Burgh registers have similar index problems. For a comprehensive guide to what indexes exist, it is worth consulting Cecil Sinclair's A Guide to Local History Research in the Scottish Record Office2. From 1781 onwards things are easier. There are Sasine Abridgements with indexes. Again the place name indexes are incomplete but there are full person indexes. Again Sinclair's guide is helpful3. These abridgements are a condensed summary of the full entries and are frequently available in the particular local authority archive as well as in Edinburgh. DCA holds the printed abridgements for the county of Angus as well as handwritten abridgements which previously belonged to local solicitors Shiell & Small.
For the Burgh Registers it is far less simple. Few indexes exist before the twentieth century. What indexes there are can only be found in the National Archives and are a mixture of contemporary manuscript indexes and some later typewritten ones.
Sasines will in general tell you about the parties involved in the transfer of a property and usually point back to an earlier transaction which in turn points back to a previous one and so on. Care should be exercised as boundaries of the properties involved frequently change. In an urban context the breaking up and feuing off of local estates as towns expanded means that following a property's history by this means can take you back to a sasine concerning a very large piece of property indeed.
Additional entries within the sasines registers can also be found. Most relate to mortgages or other loans secured on property. As a means of preventing fraud, these are recorded in the same register.
References to plans within sasines as a means of delineating boundaries can also cause complications. This became more frequent from the nineteenth century. Usually the plans remained with the owner and are not, except in exceptional cases in the National Archives. They may turn up in solicitors' papers, either with the relevant firm, if it still exists, or in a local archive, if the papers have been deposited there. Solicitors' papers, as a source, will be dealt with later on.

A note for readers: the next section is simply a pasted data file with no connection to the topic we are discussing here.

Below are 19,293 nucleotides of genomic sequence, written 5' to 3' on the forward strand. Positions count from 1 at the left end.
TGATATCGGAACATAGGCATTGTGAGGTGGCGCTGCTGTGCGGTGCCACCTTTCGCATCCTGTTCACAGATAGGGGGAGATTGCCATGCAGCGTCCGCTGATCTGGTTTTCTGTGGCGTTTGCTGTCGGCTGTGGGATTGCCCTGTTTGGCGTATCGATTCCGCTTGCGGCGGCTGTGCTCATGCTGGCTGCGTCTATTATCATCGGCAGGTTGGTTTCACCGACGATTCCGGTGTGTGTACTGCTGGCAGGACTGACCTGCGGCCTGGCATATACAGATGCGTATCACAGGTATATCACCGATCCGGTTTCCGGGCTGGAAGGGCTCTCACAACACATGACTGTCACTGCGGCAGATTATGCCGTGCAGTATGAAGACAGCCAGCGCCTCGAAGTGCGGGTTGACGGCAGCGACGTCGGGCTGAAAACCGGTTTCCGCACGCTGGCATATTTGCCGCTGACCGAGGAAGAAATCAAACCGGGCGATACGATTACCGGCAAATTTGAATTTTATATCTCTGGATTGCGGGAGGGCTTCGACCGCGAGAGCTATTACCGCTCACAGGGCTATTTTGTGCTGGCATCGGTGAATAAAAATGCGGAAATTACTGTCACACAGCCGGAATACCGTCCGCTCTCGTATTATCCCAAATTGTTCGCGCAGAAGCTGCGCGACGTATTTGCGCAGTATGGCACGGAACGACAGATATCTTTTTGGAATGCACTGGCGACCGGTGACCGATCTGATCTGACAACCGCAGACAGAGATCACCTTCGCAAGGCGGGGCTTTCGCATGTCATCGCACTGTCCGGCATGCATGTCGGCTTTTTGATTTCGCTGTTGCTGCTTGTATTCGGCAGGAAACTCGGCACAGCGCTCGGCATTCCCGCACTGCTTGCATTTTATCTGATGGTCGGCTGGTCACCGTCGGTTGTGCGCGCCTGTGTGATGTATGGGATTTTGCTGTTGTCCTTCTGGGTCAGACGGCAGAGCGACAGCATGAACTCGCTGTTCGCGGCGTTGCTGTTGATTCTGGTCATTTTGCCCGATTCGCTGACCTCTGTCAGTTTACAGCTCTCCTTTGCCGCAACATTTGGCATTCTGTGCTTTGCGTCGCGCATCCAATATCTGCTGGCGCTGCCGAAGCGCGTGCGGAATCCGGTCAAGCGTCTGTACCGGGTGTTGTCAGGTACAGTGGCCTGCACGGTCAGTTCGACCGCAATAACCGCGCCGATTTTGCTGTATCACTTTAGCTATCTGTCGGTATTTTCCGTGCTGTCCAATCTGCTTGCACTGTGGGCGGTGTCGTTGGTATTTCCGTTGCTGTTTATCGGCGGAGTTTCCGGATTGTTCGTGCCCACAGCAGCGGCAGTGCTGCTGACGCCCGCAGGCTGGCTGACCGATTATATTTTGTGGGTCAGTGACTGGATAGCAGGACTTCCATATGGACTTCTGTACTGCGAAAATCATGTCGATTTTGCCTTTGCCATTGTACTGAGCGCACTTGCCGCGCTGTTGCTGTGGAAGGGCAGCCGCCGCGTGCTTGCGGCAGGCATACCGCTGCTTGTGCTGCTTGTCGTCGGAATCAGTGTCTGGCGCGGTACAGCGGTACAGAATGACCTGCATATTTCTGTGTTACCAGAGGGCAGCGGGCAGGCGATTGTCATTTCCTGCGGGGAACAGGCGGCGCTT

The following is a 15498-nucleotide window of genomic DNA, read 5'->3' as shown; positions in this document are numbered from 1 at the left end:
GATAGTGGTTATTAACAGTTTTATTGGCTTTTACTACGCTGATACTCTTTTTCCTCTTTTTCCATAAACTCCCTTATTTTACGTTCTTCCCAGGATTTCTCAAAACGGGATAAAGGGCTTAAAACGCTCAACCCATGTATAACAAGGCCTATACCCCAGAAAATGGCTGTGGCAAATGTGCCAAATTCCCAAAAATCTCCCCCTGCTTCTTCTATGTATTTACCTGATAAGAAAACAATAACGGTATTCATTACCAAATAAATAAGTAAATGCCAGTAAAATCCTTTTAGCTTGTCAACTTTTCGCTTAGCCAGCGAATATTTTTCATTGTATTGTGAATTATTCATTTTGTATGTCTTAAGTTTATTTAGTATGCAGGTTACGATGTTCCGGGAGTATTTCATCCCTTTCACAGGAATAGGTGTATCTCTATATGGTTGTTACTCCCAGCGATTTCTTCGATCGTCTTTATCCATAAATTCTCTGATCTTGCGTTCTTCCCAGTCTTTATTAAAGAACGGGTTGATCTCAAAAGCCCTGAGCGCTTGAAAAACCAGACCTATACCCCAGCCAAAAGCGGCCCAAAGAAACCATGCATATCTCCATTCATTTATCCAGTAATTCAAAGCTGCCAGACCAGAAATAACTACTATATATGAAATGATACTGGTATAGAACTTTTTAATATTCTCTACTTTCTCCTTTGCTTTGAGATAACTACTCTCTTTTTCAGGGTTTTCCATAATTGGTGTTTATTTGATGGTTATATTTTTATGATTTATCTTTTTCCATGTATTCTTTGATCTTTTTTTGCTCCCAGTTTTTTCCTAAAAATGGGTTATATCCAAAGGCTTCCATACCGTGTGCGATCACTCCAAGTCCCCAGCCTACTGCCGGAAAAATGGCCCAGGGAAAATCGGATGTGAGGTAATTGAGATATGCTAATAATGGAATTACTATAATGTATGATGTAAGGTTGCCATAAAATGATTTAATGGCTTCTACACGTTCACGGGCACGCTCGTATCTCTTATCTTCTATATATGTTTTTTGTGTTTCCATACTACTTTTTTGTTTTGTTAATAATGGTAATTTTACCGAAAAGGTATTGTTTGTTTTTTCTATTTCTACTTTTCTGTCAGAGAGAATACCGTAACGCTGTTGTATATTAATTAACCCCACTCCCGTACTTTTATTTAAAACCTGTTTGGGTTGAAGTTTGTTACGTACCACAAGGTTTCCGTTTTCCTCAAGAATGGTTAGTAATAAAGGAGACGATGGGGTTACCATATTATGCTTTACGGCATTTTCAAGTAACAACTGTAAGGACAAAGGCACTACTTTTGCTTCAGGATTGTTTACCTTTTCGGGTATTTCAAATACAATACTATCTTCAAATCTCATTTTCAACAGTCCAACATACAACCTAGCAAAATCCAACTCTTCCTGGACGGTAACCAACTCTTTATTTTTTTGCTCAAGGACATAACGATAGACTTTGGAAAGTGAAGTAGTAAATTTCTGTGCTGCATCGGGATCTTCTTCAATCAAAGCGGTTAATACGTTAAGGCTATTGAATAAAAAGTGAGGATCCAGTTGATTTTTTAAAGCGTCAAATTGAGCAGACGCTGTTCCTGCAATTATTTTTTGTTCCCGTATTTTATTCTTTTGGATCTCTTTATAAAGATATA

Unfortunately many sasines prior to the late eighteenth century were written in Latin. This together with problems with early handwriting can prove daunting for the amateur historian. However there are a number of guides to Latin for local historians published, as well as texts such as Peter Goulderbrough's A Formulary of Old Scots Legal Documents (Stair Society, 1985) for aiding understanding of how the document was laid out. DCA has a copy of this book available for users to consult.
A page from an eighteenth century sasine can be seen in Fig. 1. It begins about half way down the previous page and you can see it is almost at the end of this page before any reference to the location in question is mentioned. There are a further two and a half pages following this one. Be prepared to have to wade through a lot of what can seem largely irrelevant material to get at what you want.
The use of the abridgements, where available, therefore can aid this somewhat. Fig. 2 shows two entries from the county register. It also shows two different types of document being registered, a Trust Disposition and a Notarial Instrument.
Notarial Protocol Books
Some property records before the start of the sasine registers can be found here. They also run up to 1660 and so overlap the early period of the sasines. These books were kept by specifically authorised lawyers. DCA holds the Burgh protocol books for 1518-1653, the ones for 1571-1608 having been previously with the NAS.
As their age suggests, these are not the easiest records to deal with. The same points made about the earlier sasines apply. A page from the Alexander Wedderburn's protocol book for!571-3 can be seen in Fig. 3.